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Long live the People's Mic

On the power of the human microphone, as expressed by the collective voicings of Occupy GR
Occupy GR's Initial General Assembly

Occupy GR's Initial General Assembly /Maryann Lesert

Underwriting support from:

/Maryann Lesert

/Maryann Lesert

A headline in the Sunday, Oct. 9 Grand Rapids Press, published hours after Occupy Grand Rapids held its first general assembly, read: “Occupy Michigan Street may be next,” with the subheading: “Protestors gather in GR to brainstorm best ways to vent economic frustrations.”

Writers often have trouble naming what the Occupy movement is about, so it’s no surprise that “economic frustrations” falls short. This “leaderless resistance movement,” (as quoted in the GR Press article by Garret Ellison) has taken criticism for being indirect and for having no clear set of demands.  But the Occupy movement – which has spread from Wall Street to several cities in Michigan – has one clear goal: a revolutionary change in culture. Out with dominance; in with inclusion. Out with a global empire that believes it is natural and orderly to make decisions for all; in with citizens being entrusted with and respected for their right to a vision and a voice. Out with the imbalance inherent in all sorts of lopsided percentages: the richest 10% controlling two-thirds of America's net worth, the top 20% controlling 85% of our wealth, and in recent decades, 94% of all new wealth generated by our economy going to the wealthiest 10%.

In the words of a young man I sat next to after the Saturday, Oct. 8 four hour general assembly, “This is only the beginning of a whole new way to do things.” The assembly was taking a break to revise flyers, crossing out “Calder Plaza” and writing in “Ah-Nab-Awen Park” as the location for Occupy Grand Rapids. (Flyers had been printed in preparation, before the group came to a consensus about where and when to occupy.) “This is a whole new way to bring about change,” he reiterated.

Three hundred fifty people gathered on the plaza’s sun-baked cement, taking turns moving in and out of slim waves of shade offered by the shadow of the city’s beloved Calder, La Grande Vitesse. People of all ages and approaches came together – voicing and listening and sometimes becoming impatient with the talk-talk-talk (about 120 were still standing by the end) – but facilitators managed to maintain openness. Everyone present was encouraged to speak, to propose actions, to participate in decisions.

Corporate America, of course, would never allow such inefficient dynamics. 

Many movements have tried to break hierarchal communication models. In open space meetings, facilitators seek topics from the whole group, then ask members to gather in sub-groups according to each person’s topic of interest.  The talking stick (adapted from Native American practices) allows everyone in a circle to talk, but only as long as each person holds the stick in hand, and facilitators keep the stick moving.

It’s the general assembly and its human mic that I want to call attention to. It's important to talk about why maintaining the openness of the process and its purposeful refusal to let any number of voices dictate the group’s actions is vital to this whole new way of doing things.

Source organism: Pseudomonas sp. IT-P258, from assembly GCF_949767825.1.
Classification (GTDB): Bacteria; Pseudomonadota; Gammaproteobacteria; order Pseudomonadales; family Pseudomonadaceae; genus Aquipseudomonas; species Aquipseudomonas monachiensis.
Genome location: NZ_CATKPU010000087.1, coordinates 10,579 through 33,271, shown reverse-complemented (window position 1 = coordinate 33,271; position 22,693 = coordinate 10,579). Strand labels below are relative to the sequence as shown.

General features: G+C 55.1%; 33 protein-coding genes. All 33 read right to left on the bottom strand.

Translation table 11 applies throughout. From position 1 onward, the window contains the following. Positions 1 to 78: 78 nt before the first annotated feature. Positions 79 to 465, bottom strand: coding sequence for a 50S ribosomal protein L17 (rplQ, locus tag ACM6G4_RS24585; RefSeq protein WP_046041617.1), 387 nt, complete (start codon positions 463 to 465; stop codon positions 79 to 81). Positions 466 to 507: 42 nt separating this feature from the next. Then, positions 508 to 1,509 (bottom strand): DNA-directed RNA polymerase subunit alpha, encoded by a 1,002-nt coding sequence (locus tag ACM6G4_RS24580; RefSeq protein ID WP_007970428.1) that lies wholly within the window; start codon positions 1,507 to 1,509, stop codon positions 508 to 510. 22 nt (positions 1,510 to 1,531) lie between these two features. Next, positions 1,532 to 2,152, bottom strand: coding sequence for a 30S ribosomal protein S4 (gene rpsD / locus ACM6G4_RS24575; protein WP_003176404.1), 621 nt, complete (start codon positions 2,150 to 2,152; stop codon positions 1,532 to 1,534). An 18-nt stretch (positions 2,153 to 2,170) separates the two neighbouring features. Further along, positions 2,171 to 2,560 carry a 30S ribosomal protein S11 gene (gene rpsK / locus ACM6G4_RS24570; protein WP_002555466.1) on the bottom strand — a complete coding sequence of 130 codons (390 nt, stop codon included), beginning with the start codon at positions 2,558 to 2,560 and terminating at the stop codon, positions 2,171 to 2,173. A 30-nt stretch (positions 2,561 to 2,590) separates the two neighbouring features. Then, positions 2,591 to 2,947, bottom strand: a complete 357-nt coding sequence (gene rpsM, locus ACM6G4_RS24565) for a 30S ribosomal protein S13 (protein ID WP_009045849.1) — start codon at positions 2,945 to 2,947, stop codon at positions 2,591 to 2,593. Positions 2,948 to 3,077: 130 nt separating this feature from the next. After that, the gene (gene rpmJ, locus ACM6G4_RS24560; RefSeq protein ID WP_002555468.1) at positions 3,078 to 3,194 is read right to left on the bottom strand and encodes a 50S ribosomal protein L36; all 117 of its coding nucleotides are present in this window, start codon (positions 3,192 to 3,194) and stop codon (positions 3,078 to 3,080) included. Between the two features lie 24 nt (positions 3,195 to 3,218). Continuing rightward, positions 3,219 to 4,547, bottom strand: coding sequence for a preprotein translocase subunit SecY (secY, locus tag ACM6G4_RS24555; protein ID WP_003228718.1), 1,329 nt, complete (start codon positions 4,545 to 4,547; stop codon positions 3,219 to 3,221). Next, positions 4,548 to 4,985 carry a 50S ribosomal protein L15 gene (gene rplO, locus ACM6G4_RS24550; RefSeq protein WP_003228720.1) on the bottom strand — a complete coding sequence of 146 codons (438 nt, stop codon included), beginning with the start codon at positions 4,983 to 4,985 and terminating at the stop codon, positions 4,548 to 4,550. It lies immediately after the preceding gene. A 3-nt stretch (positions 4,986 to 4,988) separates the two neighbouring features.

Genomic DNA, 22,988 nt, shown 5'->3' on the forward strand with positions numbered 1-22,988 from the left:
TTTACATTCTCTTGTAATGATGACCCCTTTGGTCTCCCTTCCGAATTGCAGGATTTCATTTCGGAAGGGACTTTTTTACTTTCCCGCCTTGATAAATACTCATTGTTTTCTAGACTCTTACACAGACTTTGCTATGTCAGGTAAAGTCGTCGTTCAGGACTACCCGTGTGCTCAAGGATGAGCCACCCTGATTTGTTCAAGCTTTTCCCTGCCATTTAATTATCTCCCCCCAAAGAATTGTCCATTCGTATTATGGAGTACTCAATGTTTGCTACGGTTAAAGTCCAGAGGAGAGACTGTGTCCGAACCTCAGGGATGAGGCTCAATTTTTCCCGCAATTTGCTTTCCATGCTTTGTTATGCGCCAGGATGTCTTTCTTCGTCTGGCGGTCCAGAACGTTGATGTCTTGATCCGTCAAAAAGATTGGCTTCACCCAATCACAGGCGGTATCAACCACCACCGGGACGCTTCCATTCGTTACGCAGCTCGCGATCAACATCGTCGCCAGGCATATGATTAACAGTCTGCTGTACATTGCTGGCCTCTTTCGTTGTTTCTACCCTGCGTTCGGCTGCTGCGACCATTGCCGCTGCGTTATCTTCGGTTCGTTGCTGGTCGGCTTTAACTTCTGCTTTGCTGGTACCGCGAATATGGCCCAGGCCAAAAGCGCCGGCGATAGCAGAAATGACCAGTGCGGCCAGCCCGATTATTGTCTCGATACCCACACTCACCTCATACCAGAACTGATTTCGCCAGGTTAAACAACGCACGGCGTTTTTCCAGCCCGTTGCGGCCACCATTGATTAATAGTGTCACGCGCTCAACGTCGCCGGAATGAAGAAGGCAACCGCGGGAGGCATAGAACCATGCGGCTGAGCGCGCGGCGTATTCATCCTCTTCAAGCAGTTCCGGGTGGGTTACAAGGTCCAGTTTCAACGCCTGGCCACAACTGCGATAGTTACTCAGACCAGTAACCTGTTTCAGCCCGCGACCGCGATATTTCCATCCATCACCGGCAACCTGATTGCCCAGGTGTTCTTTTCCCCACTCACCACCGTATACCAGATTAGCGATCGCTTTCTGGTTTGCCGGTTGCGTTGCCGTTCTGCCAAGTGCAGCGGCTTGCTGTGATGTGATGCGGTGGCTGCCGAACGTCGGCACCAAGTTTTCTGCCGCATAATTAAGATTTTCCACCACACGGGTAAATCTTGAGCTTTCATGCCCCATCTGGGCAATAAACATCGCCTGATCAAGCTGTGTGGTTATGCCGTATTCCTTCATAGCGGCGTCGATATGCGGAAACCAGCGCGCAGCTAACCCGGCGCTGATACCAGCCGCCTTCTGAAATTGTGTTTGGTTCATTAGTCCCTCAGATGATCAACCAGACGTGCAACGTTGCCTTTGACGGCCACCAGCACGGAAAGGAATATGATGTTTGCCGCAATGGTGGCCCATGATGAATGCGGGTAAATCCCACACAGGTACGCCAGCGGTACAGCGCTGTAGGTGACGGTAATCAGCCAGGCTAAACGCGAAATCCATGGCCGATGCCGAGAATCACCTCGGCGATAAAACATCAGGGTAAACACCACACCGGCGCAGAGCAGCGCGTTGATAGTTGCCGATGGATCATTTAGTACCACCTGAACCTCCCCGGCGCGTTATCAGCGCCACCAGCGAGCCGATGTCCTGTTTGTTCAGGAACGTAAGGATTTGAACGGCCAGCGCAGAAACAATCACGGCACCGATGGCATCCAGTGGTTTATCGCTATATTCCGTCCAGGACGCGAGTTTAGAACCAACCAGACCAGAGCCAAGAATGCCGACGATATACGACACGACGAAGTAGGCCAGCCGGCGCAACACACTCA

A quick description of the general assembly.

(See the GA Guide at the NYC General Assembly website for details.)

The first goal is to create a meeting agenda. Items for discussion are brought forth from the whole group, and the process is protected by a few key principles.

  • There are no leaders or decision makers.
  • The meeting begins with a few facilitators demonstrating the rules for discussion.
  • A set of hand signals (rather than shouting out) lets facilitators know when the assembly agrees or disagrees with proposals and concerns.
  • Once items for discussion have been agreed upon, rounds of discussion begin, item by item.

For each discussion item or decision to be made, anyone who wishes to speak signs up or “gets on the stack.”  Volunteer facilitators (who change with every meeting) hold lists of names of all who wish to speak and one by one, individuals come forward.

Throughout the meeting, the assembly engages in an active listening process: the human mic, also referred to as the people’s mic. The human mic works as follows:

Each person speaks in short phrases, like “I hope the group will consider,”  and the whole group repeats, “I hope the group will consider.” In this way, each person’s voice is carried and amplified by the crowd.

Why this process is important
Yes, it takes time for each person to stand up and speak, to wait as the group carefully echoes each short phrase. There were a few passionate protestors at that four hour meeting who could not wait – voices that broke into the process and sometimes threatened to take over. But thankfully, there were people at the assembly who understood something larger than simple talk-talk-talk was happening.

As one young woman, a freshman in college said in the midst of one of those process-breaking moments, “It’s not just about speaking. It’s about listening.” She struggled to find the right words. “Repeating what you’re hearing gives you the chance to process what is being said, literally.”

And I knew exactly what she meant. As each person’s words passed through the bodies of all those present, there was instant agreement on the sanctity of the right to be heard.